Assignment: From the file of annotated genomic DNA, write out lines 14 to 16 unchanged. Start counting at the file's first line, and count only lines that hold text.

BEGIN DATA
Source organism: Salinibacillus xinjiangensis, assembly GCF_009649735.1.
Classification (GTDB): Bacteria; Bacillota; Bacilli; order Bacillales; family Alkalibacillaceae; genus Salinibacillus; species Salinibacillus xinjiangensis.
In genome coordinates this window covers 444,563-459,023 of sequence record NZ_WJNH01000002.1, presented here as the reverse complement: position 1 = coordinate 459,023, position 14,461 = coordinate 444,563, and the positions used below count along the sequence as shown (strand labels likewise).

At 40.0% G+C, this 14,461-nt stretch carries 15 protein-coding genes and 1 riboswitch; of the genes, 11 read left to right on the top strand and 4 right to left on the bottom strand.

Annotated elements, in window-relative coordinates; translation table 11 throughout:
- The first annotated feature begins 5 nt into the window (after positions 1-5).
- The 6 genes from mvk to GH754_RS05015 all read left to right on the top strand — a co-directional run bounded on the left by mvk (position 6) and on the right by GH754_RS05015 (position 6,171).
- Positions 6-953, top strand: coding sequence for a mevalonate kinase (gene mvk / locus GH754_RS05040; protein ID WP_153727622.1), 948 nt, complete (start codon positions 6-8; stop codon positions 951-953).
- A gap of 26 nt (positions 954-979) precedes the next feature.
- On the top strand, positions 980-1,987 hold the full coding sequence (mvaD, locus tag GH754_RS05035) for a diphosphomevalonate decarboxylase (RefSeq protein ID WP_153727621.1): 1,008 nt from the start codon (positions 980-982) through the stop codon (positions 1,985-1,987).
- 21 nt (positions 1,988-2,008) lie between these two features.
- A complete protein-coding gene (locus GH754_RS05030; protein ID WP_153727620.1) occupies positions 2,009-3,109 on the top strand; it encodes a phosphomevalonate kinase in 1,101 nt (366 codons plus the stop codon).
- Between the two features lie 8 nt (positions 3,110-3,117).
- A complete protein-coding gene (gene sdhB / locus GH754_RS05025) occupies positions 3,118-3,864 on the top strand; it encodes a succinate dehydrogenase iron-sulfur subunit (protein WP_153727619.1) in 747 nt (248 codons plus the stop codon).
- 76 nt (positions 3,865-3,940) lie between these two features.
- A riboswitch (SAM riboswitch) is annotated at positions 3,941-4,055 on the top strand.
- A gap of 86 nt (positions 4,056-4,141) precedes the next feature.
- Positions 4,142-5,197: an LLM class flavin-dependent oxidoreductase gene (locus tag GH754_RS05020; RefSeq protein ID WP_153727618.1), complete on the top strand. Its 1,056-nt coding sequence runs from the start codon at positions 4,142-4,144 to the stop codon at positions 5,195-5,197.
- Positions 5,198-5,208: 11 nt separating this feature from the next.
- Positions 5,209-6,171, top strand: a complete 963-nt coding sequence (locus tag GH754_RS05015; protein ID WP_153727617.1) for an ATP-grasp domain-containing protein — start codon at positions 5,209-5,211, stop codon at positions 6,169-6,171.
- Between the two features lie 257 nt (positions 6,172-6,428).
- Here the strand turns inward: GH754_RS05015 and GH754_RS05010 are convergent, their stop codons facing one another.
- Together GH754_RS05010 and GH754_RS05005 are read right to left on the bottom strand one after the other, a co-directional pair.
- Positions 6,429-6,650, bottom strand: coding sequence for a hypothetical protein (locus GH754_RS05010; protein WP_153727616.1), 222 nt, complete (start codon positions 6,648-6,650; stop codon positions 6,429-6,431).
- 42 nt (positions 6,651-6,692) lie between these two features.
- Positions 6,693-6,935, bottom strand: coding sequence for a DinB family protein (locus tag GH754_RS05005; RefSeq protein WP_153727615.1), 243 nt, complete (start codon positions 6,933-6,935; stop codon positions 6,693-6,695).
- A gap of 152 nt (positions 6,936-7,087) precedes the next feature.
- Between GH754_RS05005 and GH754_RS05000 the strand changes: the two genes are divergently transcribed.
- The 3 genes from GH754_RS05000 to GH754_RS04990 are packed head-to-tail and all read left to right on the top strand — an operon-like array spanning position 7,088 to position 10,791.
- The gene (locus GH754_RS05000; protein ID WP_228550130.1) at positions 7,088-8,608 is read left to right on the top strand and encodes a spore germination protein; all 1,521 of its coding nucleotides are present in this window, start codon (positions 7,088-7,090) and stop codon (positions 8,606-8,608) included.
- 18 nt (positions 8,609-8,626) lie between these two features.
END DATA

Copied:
- A complete protein-coding gene (gene sdhB / locus GH754_RS05025) occupies positions 3,118-3,864 on the top strand; it encodes a succinate dehydrogenase iron-sulfur subunit (protein WP_153727619.1) in 747 nt (248 codons plus the stop codon).
- 76 nt (positions 3,865-3,940) lie between these two features.
- A riboswitch (SAM riboswitch) is annotated at positions 3,941-4,055 on the top strand.